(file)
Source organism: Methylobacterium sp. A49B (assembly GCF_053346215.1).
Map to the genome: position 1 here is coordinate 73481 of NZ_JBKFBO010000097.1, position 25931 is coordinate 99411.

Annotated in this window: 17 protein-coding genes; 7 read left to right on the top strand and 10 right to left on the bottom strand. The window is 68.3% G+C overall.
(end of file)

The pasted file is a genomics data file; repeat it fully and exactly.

Source organism: Methylobacterium sp. A49B (assembly GCF_053346215.1).
Map to the genome: position 1 here is coordinate 73481 of NZ_JBKFBO010000097.1, position 25931 is coordinate 99411.

Annotated in this window: 17 protein-coding genes; 7 read left to right on the top strand and 10 right to left on the bottom strand. The window is 68.3% G+C overall.